There is also the matter of what can actually be considered aid. The definition has evolved throughout the years and has come to include some categories, such as debt relief, that do not necessarily help achieve the goal of international aid for development assistance. Aid is about organizing and planning in the field, and also includes both the financial means and the technical expertise to achieve sustainable projects that can lead to viable solutions. This definition excludes initiatives such as debt relief, which may seem appealing to people in developing countries but, does not solve any long-term problems. If recurrent, debt relief may even become part of the problem.
Another example of this problem of definition involves refugees. Donor countries can include any funds they spend on refugees arriving in their own territories as ‘foreign aid.’ Hence, this is money within donor countries, yet it is still considered foreign aid for development assistance. It must, however, be noted that some countries like Japan, the UK, and Italy do not include such expenses under foreign aid. Another category of expenses included under aid is administration costs, which includes housing and transport of international workers deployed in the field. Although necessary, this kind of expense is sometimes too high.
In Tunisia, this is one of the complaints whispered by locals. A researcher has reported that some Tunisians believe that employees of international organizations usually lead comfortable lives in the wealthy suburbs of La Marsa or Lac, far from the daily austerity most Tunisians experience.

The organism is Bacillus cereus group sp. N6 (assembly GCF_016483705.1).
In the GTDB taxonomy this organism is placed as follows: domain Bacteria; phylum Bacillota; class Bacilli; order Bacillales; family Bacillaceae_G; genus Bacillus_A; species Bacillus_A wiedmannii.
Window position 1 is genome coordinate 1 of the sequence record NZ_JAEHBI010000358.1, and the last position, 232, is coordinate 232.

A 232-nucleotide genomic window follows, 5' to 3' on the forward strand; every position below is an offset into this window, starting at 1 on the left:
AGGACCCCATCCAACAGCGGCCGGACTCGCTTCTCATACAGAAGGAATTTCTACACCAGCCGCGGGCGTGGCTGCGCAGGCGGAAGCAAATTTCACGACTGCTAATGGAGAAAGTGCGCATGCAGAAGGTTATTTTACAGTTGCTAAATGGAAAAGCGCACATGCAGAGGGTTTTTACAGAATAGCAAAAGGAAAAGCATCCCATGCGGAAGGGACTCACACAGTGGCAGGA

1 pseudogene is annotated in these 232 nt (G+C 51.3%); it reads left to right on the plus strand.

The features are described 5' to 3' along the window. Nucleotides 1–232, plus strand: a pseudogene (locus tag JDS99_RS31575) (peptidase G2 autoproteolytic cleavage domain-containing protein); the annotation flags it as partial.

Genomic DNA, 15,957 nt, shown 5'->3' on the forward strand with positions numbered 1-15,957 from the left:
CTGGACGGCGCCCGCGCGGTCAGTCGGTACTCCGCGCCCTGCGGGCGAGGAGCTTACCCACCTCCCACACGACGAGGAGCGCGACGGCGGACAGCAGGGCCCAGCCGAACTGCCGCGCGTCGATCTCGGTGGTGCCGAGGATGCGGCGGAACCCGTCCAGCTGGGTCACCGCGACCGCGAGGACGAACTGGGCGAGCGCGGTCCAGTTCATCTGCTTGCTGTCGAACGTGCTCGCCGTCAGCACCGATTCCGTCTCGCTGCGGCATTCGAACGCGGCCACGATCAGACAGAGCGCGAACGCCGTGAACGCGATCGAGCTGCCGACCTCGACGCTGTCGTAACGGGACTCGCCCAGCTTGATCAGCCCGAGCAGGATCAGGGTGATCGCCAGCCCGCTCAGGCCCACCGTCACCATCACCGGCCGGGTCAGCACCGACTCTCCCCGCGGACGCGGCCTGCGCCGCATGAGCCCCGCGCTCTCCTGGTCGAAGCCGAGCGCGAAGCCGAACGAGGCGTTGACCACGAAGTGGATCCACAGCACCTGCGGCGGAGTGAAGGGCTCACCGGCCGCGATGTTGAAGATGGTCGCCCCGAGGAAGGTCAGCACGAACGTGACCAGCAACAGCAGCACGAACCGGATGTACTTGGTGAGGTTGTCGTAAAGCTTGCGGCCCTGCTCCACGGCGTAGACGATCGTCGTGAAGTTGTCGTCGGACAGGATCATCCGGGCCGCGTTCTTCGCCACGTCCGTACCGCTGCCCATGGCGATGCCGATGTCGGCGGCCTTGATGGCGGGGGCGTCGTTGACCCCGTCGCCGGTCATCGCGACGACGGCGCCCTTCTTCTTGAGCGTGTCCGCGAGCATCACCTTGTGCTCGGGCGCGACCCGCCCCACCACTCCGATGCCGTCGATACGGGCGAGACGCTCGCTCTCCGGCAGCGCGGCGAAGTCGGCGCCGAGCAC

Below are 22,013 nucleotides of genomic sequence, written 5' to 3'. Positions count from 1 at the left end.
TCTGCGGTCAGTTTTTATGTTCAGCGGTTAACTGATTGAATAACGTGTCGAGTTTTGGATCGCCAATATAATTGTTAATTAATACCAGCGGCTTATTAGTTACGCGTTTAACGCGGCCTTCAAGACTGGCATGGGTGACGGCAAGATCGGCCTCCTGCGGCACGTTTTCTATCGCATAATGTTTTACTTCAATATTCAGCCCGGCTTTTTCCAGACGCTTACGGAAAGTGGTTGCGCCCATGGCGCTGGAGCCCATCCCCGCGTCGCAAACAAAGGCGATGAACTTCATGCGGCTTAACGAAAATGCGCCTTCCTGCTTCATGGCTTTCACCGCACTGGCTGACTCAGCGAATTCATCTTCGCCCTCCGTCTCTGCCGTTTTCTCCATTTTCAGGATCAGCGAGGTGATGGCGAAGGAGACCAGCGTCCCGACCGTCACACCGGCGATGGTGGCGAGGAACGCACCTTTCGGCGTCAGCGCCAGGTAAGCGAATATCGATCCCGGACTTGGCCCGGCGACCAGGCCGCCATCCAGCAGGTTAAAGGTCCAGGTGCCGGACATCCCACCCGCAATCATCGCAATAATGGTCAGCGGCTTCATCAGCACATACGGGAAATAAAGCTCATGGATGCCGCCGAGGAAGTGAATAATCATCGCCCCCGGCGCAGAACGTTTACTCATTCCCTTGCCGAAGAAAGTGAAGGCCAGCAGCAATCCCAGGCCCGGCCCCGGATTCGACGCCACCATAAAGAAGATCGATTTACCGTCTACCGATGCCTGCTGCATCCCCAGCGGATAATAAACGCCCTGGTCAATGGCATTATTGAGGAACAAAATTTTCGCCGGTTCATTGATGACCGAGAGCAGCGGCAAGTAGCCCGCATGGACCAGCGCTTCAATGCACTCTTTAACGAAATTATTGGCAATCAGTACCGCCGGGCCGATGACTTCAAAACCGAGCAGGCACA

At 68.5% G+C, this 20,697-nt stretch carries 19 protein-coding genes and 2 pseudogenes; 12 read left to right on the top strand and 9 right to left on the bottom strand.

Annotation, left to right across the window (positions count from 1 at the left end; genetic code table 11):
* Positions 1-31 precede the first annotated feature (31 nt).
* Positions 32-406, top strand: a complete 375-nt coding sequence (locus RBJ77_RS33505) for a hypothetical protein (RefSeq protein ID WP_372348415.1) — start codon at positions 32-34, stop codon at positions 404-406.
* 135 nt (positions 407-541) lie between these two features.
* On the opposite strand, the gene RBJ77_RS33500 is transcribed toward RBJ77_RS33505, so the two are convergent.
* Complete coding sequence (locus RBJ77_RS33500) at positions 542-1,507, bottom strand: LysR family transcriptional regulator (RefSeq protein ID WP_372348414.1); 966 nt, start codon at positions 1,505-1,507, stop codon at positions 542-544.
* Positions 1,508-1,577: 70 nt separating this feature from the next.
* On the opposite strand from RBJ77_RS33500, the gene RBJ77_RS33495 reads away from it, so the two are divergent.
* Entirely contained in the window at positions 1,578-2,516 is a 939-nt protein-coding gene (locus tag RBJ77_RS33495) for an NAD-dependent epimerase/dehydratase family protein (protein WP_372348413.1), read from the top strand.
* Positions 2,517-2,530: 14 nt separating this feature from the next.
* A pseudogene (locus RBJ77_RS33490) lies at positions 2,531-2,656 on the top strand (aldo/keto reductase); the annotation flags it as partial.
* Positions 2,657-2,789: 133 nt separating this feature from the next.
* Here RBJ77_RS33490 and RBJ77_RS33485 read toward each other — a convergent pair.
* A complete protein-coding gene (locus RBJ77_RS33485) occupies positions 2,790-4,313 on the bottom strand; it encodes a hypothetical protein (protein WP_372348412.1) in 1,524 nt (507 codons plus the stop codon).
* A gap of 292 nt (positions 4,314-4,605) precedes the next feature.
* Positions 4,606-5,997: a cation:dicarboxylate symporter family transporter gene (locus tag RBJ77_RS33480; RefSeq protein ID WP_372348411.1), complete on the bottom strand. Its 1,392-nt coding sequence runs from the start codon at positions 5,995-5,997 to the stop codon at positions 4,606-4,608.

‘Tied aid’ is another issue that can be very problematic. It refers to one country donating money to another, but on the condition of using that money to buy commodities and services from the donor country itself. Beside the financial inconvenience of getting goods at expensive rates, tied aid is usually not very well perceived by local experts and intellectuals. They decry the paradoxical nature of this aid being provided by countries that encourage free markets, but who force aid recipients to be customers of their own national industries.
The strategic priorities of donor countries are also an important part of where aid goes and what form it takes. Aid can thus become an instrument of foreign policy. Governments of recipient countries may be pressured to follow or avoid a particular policy, and it gives the donor an undeniable degree of leverage over the recipient. There are numerous conflicting points of view on this topic. There is the opinion that developed countries have the right, and even the obligation, to use this leverage to put pressure on some governments, especially in cases where human rights and democracy are involved. Another opinion is that this instrument grants foreign countries considerable influence over national governments, usually to the benefit of the donor’s interests and perhaps against the will of those who voted for the recipient state’s government. This issue is a real one, but in practice it is far less common than many believe.
Foreign aid has already been achieved many things in Tunisia. The intervention of government agencies or private organizations has made considerable contributions across a variety of sectors. Their work is not always easy, especially in a context where change happens very quickly whilst everything needs to be planned in advance. However, it remains possible to achieve even better results with the means already available.
Hosni Mouelhi currently works in the Tunisia office of an international organization promoting sociopolitical development. He has an MA in English Literature. This post reflects the opinion of the author and not of Tunisia Live as a publication.